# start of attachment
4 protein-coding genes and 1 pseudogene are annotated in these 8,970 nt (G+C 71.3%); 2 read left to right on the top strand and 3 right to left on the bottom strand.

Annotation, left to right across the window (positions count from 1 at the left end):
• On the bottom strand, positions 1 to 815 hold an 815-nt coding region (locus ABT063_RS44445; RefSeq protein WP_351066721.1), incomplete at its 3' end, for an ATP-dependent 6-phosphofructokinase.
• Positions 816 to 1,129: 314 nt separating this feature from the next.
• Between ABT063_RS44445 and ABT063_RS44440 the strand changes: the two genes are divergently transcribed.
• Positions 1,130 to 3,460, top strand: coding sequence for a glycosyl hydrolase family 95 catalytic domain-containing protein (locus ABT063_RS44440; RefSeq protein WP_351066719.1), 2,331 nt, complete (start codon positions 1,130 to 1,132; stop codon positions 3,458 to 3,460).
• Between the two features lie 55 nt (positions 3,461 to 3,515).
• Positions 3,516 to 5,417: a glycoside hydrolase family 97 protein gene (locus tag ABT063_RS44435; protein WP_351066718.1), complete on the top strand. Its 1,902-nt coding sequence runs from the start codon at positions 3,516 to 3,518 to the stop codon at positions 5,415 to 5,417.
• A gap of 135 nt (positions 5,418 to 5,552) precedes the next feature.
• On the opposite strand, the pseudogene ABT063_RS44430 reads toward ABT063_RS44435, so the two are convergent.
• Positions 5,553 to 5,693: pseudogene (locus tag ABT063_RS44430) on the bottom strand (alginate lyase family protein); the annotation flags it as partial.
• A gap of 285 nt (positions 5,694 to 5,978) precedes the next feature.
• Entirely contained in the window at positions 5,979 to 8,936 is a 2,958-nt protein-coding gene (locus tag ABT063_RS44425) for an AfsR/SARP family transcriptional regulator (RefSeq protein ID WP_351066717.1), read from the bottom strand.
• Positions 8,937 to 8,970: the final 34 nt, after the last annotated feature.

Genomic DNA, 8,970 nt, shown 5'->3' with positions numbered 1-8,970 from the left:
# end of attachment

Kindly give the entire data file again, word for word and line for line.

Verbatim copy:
4 protein-coding genes and 1 pseudogene are annotated in these 8,970 nt (G+C 71.3%); 2 read left to right on the top strand and 3 right to left on the bottom strand.

Annotation, left to right across the window (positions count from 1 at the left end):
• On the bottom strand, positions 1 to 815 hold an 815-nt coding region (locus ABT063_RS44445; RefSeq protein WP_351066721.1), incomplete at its 3' end, for an ATP-dependent 6-phosphofructokinase.
• Positions 816 to 1,129: 314 nt separating this feature from the next.
• Between ABT063_RS44445 and ABT063_RS44440 the strand changes: the two genes are divergently transcribed.
• Positions 1,130 to 3,460, top strand: coding sequence for a glycosyl hydrolase family 95 catalytic domain-containing protein (locus ABT063_RS44440; RefSeq protein WP_351066719.1), 2,331 nt, complete (start codon positions 1,130 to 1,132; stop codon positions 3,458 to 3,460).
• Between the two features lie 55 nt (positions 3,461 to 3,515).
• Positions 3,516 to 5,417: a glycoside hydrolase family 97 protein gene (locus tag ABT063_RS44435; protein WP_351066718.1), complete on the top strand. Its 1,902-nt coding sequence runs from the start codon at positions 3,516 to 3,518 to the stop codon at positions 5,415 to 5,417.
• A gap of 135 nt (positions 5,418 to 5,552) precedes the next feature.
• On the opposite strand, the pseudogene ABT063_RS44430 reads toward ABT063_RS44435, so the two are convergent.
• Positions 5,553 to 5,693: pseudogene (locus tag ABT063_RS44430) on the bottom strand (alginate lyase family protein); the annotation flags it as partial.
• A gap of 285 nt (positions 5,694 to 5,978) precedes the next feature.
• Entirely contained in the window at positions 5,979 to 8,936 is a 2,958-nt protein-coding gene (locus tag ABT063_RS44425) for an AfsR/SARP family transcriptional regulator (RefSeq protein ID WP_351066717.1), read from the bottom strand.
• Positions 8,937 to 8,970: the final 34 nt, after the last annotated feature.

Genomic DNA, 8,970 nt, shown 5'->3' with positions numbered 1-8,970 from the left: